A guest-worker program is supposed to rectify this imbalance, by licensing temporary immigrant labor, but it would bring a set of problems. The last time we had similar laws for Mexican laborers, back in the 1950s and 1960s, employers avoided providing their guest workers anything like the conditions they owed to the native-born; as one Texan said, "As soon as you begin to Americanize a Mexican he's no longer any good. He just won't work any more." Moreover, today's Mexican migrant laborer isn't your grandfather's Mexican migrant laborer. Increasingly, unauthorized immigrants aren't seasonal agricultural pickers but service workers, and it's not clear what "temporary" work would mean for the non-seasonal immigrant laborer.

Finally, commenters like Paul Krugman worry that a guest-worker program would let us "drift into a new system of de facto apartheid." This isn't quite right. What the program would do is lend the color of law and respectability to what we have, which is an old system of, if not apartheid, then a migrant labor proletariat--a propertyless class with few rights or hopes of advancement. Legalizing this system would relieve Americans of the discomfort we have with migrant labor. That is a reward we have not earned. We need that discomfort. It lets us know we're doing something wrong. And the way to stop doing wrong is not to start calling it right.

Rather than ratify the migrant proletariat by simply changing its name from "illegal" to "guest," Americans should seek ways to move workers substantially toward legal status. We have in our history better examples to follow than guest-worker programs that ratify the segregation of immigrants. In the early twentieth century, facing a large immigrant population remitting money home, the U.S. Congress established a federal postal savings system to keep some of the fruits of immigrant labor here, and in the hands of immigrants instead of the coffers of wire services. The program proved immensely popular among immigrants, who knew a good thing when they saw the prospect of financial Americanization. Today, unauthorized immigrants probably remit more money than legal ones do and lose a lot of it to costly wire services, whether through unfamiliarity with American banking systems or fear of discovery. Rules to enable immigrants to save through normal channels can confer benefits including, as the OECD notes, "reduced banking costs, interest-paying savings accounts, the responsible use of credit, and ultimately financial practices that are rewarded by the tax system, such as home ownership and retirement savings accounts." And they would shift the substantial status of immigrants, rather than merely changing their label.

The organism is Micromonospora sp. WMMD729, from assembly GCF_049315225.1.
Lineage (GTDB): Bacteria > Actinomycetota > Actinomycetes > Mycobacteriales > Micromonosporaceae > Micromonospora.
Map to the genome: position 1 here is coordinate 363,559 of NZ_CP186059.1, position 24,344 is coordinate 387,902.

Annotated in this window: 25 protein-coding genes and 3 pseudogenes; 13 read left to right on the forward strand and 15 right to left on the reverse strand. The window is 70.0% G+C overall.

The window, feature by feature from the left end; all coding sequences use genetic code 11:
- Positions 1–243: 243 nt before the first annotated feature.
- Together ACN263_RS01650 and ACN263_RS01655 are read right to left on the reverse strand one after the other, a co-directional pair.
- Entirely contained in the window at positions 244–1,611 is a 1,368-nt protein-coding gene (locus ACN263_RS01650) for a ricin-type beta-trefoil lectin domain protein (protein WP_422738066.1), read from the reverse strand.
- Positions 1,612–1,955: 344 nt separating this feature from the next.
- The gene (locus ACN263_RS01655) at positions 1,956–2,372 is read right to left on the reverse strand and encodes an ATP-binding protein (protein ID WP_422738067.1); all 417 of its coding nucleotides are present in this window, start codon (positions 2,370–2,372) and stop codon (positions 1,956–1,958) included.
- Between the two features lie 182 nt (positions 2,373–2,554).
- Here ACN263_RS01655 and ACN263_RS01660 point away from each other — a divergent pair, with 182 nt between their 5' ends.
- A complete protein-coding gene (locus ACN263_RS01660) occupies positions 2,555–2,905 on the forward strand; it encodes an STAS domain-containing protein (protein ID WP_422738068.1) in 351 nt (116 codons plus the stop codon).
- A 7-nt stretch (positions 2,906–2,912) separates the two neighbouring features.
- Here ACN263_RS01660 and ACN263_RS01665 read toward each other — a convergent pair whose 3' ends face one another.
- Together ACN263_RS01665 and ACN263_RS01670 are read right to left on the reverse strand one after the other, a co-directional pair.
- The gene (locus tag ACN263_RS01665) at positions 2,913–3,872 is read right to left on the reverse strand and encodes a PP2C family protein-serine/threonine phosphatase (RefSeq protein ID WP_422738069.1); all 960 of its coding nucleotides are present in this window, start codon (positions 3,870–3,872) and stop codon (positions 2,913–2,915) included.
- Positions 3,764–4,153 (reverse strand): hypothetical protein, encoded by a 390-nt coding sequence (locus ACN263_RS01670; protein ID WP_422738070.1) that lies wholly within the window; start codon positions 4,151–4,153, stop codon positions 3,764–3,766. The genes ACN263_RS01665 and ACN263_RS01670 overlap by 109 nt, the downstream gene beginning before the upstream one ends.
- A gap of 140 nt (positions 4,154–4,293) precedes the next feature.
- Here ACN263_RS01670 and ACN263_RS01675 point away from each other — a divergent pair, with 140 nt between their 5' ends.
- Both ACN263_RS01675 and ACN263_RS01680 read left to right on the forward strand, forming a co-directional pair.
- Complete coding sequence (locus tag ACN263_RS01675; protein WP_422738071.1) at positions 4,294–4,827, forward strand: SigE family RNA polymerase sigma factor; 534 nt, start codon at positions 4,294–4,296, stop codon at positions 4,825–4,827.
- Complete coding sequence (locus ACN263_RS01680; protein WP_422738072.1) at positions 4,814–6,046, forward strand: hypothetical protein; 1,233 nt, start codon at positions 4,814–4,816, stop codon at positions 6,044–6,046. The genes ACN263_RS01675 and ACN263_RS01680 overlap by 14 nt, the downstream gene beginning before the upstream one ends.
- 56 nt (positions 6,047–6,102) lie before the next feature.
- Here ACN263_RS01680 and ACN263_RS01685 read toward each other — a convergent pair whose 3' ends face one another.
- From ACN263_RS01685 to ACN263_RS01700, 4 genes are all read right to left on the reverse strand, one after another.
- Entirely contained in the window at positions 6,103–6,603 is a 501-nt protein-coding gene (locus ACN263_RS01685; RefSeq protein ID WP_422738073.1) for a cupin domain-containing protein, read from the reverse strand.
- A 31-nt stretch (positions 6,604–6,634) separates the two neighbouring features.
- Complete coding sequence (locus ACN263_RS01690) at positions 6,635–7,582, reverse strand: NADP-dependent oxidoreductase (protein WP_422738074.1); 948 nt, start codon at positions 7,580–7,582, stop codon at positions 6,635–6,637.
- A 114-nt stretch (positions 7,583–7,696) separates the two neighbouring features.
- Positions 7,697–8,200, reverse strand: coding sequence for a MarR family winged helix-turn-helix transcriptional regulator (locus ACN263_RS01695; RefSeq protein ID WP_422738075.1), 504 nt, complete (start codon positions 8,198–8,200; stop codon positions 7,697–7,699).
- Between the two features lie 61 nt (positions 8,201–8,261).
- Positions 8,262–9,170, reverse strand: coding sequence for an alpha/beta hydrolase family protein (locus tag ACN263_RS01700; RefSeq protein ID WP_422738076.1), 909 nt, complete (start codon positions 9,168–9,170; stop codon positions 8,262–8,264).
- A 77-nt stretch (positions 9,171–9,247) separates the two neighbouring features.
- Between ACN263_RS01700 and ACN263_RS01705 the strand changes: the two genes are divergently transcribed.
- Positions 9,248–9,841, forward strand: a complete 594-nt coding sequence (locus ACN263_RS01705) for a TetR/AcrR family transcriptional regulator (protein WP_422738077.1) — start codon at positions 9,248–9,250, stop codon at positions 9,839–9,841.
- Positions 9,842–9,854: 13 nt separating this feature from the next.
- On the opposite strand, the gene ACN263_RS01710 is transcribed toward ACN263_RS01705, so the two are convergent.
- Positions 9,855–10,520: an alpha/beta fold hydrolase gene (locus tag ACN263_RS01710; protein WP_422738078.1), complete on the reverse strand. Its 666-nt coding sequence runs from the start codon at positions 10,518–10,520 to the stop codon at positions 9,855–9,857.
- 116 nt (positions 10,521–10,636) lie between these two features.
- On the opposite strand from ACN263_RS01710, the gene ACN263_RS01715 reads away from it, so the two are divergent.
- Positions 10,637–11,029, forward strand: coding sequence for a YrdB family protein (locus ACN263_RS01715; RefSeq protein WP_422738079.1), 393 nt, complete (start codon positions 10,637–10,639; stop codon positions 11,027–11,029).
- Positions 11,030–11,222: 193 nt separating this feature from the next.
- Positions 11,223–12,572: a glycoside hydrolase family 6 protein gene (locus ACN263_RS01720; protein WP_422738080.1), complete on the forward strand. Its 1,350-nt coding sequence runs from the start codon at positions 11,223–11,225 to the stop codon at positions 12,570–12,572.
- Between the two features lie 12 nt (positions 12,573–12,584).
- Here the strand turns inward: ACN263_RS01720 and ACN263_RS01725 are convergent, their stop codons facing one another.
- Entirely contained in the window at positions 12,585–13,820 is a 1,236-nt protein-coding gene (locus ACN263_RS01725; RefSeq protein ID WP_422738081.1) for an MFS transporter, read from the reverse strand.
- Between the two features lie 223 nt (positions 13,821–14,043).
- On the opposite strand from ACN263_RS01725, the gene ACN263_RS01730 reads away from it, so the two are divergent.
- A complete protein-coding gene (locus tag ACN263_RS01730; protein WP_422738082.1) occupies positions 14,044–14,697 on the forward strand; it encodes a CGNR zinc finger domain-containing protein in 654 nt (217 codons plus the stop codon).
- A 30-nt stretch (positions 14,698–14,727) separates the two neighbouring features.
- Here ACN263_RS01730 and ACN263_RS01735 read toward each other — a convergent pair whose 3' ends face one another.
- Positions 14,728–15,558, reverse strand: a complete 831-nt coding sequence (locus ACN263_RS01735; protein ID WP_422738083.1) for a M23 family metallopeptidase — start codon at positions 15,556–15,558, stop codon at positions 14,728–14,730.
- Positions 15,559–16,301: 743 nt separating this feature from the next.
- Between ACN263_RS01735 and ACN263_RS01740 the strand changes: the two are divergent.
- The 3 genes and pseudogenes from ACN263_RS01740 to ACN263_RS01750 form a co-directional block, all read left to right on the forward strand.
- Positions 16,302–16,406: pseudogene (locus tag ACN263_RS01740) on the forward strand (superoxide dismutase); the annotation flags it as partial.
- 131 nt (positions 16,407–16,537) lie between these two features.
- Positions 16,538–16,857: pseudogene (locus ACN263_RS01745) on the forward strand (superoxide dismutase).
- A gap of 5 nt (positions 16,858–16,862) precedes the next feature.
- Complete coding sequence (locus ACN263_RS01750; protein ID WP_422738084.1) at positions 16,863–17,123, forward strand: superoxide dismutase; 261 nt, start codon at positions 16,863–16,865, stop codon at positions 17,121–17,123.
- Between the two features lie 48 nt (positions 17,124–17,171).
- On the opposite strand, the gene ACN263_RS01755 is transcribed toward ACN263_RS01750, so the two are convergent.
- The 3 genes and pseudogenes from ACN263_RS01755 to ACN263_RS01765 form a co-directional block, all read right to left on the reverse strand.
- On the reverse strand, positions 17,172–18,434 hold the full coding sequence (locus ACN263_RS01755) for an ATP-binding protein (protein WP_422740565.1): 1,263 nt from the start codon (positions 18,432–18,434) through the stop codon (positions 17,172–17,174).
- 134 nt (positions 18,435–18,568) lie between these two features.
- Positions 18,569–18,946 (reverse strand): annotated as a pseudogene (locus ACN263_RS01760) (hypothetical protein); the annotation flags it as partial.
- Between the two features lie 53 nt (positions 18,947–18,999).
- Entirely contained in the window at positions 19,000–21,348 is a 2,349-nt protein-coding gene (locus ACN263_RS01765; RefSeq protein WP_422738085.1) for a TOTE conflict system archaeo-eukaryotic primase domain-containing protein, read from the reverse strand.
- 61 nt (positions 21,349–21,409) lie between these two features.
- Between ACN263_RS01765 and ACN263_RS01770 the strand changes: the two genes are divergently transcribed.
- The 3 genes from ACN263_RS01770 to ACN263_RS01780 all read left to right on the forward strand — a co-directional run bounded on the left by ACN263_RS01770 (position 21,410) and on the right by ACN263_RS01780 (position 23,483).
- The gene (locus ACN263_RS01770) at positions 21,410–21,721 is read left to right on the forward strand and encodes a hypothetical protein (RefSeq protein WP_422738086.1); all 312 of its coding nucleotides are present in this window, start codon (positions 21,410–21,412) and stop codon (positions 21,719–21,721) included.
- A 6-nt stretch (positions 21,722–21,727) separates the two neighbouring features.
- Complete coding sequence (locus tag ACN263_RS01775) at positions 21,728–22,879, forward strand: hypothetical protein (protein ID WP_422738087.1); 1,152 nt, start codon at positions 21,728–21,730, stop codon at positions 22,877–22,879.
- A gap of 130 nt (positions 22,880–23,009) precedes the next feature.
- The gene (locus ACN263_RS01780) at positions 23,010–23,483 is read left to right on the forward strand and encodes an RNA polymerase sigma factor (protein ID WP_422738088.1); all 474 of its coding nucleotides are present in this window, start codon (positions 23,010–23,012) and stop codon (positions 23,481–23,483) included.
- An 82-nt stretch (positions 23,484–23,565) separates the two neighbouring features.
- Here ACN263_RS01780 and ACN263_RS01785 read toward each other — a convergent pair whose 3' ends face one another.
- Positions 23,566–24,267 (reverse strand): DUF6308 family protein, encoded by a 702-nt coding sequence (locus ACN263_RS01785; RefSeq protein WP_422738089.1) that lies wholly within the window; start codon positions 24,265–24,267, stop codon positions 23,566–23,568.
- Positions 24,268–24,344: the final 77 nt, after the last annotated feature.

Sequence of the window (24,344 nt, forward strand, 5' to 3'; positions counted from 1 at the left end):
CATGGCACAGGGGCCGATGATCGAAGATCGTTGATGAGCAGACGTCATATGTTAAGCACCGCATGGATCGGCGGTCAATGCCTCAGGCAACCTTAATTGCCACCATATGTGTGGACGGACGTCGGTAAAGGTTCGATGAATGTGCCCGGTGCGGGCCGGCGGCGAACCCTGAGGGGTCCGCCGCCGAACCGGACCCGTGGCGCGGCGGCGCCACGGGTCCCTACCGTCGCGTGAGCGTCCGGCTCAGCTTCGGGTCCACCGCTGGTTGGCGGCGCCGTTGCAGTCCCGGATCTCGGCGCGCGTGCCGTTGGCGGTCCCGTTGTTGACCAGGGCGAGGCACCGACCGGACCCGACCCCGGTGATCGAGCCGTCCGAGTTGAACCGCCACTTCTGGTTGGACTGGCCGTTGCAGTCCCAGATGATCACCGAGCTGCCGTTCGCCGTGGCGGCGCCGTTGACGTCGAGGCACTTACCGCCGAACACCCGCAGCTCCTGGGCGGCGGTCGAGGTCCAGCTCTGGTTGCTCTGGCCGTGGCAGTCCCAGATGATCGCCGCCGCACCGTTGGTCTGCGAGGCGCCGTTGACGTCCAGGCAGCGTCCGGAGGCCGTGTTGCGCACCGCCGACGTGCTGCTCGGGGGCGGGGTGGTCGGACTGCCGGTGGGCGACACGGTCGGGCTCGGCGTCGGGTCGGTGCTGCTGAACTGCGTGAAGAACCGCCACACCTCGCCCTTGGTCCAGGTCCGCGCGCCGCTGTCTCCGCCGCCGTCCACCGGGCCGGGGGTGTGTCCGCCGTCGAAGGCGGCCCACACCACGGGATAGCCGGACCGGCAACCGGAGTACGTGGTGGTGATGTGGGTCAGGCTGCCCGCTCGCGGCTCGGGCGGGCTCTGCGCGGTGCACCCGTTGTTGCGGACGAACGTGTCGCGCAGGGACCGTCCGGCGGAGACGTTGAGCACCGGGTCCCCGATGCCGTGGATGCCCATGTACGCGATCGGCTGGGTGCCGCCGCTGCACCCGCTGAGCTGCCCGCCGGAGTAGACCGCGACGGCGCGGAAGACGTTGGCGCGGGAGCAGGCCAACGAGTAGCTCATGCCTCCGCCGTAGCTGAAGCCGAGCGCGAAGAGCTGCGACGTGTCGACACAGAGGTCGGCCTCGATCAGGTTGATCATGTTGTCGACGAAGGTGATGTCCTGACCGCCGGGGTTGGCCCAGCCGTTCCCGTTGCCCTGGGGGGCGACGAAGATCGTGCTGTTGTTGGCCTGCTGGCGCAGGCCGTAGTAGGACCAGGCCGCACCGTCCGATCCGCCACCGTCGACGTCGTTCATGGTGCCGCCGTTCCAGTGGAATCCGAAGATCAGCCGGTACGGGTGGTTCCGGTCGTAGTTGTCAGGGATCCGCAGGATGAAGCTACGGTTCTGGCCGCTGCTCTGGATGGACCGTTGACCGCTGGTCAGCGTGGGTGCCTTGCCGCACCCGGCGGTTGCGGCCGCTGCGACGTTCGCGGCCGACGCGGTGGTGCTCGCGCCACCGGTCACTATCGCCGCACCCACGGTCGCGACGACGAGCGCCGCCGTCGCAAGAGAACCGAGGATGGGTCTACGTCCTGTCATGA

Illinois Senator Richard Durbin recently said, "The force behind this compromise is the understanding that if we fail, the process ends probably for the next two years." Which is itself the best argument against passing immigration reform now. Any serious reform to American immigration law would require conscientious, competent, and good-faith efforts by the executive bureaucracy. Lawmakers seeking such efforts had better wait till 2009.

By Eric Rauchway